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Topic: crafts for toddlers, New ideas?  (Read 775 times)
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CraftsInSeattle
« on: September 30, 2011 01:23:51 PM »

Anyone have ideas for crafts specifically for 2-3  year olds?
So far I've come up with three:
1. A tweaked version of Martha stewarts glittery pumpkins
2. Turkeys made from Styrofoam balls, paint and feathers.
3. Not very original but hand made cards

those are just holiday ideas i want something interesting me and my son can make aside from water colors and all that
 ideas are greatly appreciated Smiley
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Novismom
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« Reply #1 on: October 01, 2011 10:17:43 PM »

This was for a party I was hosting for young children. My daughter is just now three years old and she managed to help make a pumpkin last year.

http://www.craftster.org/forum/index.php?topic=325580.msg3759148#msg3759148

This may sound a bit silly, but you might want to look at homeschooling websites or books about homeschooling lesson plans as they tend to put an emphasis on creativity. Right now, hubby and I have a book from our local library called: "The GIANT encyclopedia of theme activities for children 2-5." That is exactly what it is. It's broken up by age, skill sets and seasons or themes.                                                                                  

We are just starting formal lessons at home and pull a lot of ideas off of "hands on Homeschooling", which you can find on the internet. Even Disney, Nick jr. and Sesame Street have craft ideas on their websites.

Sorry to ramble, but I'm hoping something in this mess of an answer helps you out! Happy crafting. Smiley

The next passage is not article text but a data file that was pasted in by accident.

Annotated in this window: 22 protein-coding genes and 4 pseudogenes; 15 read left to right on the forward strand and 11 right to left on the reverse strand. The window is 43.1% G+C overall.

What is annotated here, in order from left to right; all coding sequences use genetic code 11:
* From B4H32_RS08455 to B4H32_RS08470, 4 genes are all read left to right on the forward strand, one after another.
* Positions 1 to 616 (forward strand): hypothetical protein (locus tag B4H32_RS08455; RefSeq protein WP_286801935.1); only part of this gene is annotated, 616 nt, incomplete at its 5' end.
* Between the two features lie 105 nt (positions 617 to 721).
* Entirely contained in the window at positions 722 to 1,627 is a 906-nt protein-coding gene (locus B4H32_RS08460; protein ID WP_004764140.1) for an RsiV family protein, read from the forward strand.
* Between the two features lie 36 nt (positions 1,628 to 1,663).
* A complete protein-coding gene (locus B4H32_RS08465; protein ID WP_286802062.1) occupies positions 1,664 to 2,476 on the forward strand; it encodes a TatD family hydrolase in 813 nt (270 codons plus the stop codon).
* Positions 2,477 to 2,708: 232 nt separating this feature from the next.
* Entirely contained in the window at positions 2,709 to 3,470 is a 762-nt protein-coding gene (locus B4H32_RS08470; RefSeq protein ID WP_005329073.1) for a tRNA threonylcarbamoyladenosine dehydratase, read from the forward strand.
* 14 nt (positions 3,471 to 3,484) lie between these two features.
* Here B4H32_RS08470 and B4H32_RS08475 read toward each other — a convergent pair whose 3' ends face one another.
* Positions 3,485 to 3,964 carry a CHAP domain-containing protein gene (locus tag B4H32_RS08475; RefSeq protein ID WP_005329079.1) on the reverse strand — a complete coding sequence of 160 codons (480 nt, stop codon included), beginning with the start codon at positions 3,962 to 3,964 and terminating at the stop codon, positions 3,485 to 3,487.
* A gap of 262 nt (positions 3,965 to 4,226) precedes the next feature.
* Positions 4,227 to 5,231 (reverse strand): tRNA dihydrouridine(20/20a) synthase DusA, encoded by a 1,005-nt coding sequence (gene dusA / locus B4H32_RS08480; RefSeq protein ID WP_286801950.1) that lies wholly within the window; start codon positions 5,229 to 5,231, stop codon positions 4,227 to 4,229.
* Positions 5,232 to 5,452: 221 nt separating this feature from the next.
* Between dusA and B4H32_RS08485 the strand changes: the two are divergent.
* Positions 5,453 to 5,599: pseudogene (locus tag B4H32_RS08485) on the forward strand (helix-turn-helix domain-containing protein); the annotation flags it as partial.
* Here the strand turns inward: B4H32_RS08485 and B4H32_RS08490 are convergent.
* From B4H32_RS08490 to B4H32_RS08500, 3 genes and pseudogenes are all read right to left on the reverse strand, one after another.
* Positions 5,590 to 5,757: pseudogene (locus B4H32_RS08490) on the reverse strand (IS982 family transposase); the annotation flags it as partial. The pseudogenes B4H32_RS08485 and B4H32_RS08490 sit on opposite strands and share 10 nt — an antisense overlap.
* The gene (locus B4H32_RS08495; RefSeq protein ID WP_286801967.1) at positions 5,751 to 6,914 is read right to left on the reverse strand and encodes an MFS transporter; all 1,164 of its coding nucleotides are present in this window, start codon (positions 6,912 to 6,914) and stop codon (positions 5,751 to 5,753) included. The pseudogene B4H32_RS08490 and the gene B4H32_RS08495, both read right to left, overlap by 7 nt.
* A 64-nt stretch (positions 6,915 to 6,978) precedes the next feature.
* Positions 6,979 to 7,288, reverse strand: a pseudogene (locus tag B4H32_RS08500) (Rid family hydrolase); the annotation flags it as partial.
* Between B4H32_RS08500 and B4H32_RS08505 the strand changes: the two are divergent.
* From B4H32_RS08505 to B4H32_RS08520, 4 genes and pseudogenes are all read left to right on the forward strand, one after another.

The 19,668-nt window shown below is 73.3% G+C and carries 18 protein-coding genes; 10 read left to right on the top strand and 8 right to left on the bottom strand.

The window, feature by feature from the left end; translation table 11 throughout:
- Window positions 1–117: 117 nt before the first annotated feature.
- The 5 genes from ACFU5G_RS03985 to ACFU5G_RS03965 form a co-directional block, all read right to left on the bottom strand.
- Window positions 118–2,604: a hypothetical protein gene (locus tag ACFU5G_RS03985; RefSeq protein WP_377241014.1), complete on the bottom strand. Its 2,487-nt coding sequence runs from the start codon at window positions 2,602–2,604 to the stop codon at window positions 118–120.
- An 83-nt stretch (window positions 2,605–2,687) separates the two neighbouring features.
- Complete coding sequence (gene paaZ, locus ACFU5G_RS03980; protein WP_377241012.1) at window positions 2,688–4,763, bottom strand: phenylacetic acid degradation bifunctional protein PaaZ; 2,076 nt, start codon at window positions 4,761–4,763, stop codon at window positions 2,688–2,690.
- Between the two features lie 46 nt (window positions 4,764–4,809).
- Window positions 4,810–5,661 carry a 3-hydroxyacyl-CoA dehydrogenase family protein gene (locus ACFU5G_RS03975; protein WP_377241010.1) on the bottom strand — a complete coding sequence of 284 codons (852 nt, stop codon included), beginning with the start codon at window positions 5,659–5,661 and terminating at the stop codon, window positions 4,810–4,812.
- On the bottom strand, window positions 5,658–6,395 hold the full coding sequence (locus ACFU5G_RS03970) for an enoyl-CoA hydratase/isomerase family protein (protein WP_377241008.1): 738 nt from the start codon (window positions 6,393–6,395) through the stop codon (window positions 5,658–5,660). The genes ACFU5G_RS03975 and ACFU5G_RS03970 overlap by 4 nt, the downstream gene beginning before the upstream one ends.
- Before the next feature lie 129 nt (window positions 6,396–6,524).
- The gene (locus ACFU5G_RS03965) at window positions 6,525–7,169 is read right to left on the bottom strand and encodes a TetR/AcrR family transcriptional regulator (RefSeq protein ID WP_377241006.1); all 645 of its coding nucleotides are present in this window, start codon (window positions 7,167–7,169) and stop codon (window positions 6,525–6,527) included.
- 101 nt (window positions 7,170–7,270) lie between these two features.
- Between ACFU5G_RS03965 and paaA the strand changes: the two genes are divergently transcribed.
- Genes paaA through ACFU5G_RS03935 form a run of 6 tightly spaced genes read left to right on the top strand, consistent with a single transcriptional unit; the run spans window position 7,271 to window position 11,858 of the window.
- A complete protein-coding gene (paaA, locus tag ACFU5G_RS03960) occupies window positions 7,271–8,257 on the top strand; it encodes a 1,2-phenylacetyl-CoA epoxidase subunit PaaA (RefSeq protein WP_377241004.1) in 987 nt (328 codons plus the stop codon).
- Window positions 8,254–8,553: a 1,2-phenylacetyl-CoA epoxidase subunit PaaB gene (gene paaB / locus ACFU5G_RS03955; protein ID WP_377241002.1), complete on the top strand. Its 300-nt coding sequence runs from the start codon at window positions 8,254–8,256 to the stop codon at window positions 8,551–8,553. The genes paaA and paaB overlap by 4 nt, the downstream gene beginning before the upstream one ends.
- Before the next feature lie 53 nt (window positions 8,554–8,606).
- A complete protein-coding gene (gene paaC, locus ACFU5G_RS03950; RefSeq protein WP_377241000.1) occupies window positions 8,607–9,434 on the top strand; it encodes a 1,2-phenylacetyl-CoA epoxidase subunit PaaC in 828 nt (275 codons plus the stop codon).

« Last Edit: October 01, 2011 10:23:49 PM by Novismom - Reason: Added a link and removed some jibber-jabber » THIS ROCKS   Logged

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rlynn
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« Reply #2 on: October 01, 2011 10:38:03 PM »

Novismom, cute little pumpkins there.

2-3 is a hard age to come up with craft projects that extend beyond cutting out pumpkin or heart or whatever shapes and letting them paint them or that don't require you to basically assemble the items yourself.  It would have to be a very simple craft like the one Novismom posted.  My daughter is 3.5 and we do a lot of art projects that are focused on the process versus the product.  Its much more satisfying for her since there isn't the one right way to do it.  If you are interested, I have a whole board on pinterest devoted to what I term, "playful learning." There are some art ideas there...http://pinterest.com/rlynn/playful-learning/.  Cards may not be super creative but perhaps let him make prints or use the shaving cream marbling technique.  Both would come out looking super cool.  For print ideas, Aria and I have used plastic animals, vehicles with interesting tread, legos, buttons...some other print ideas would be interesting cuts of veggies or fruit, sturdy leaves, bubble wrap...

Have him paint rocks; they can be gifted as paperweights.  Or one idea that I am going to do with my daughter is to warm up a flat rock in the oven and let her "paint" it with a crayon.  (*making sure of course that the rock isn't so hot that it burns her...)

Another idea I've seen that I do not have pinned on my pinterest board is letting them paint and then cutting the mat in a particular shape like a rabbit or tree or whatever and then framing as wall art. 

I love The Artful Parent for ideas.   She has a blog as well as a facebook presence.  She has a lot of brilliant ideas to generate that natural creativity.  http://artfulparent.typepad.com/artfulparent/

MaryAnn Kohl is also a great resource for toddler/preschool art ideas.  She has several books out...

Hope that helps. 



 
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Novismom
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« Reply #3 on: October 02, 2011 11:16:00 PM »

Actually, you helped ME. My baby is 3 and a half and insists on doing it all by herself. (And look out if it isn't her idea of perfect!) I feel like I spend a couple of hours each night scouring the net for ideas that are within her skill set.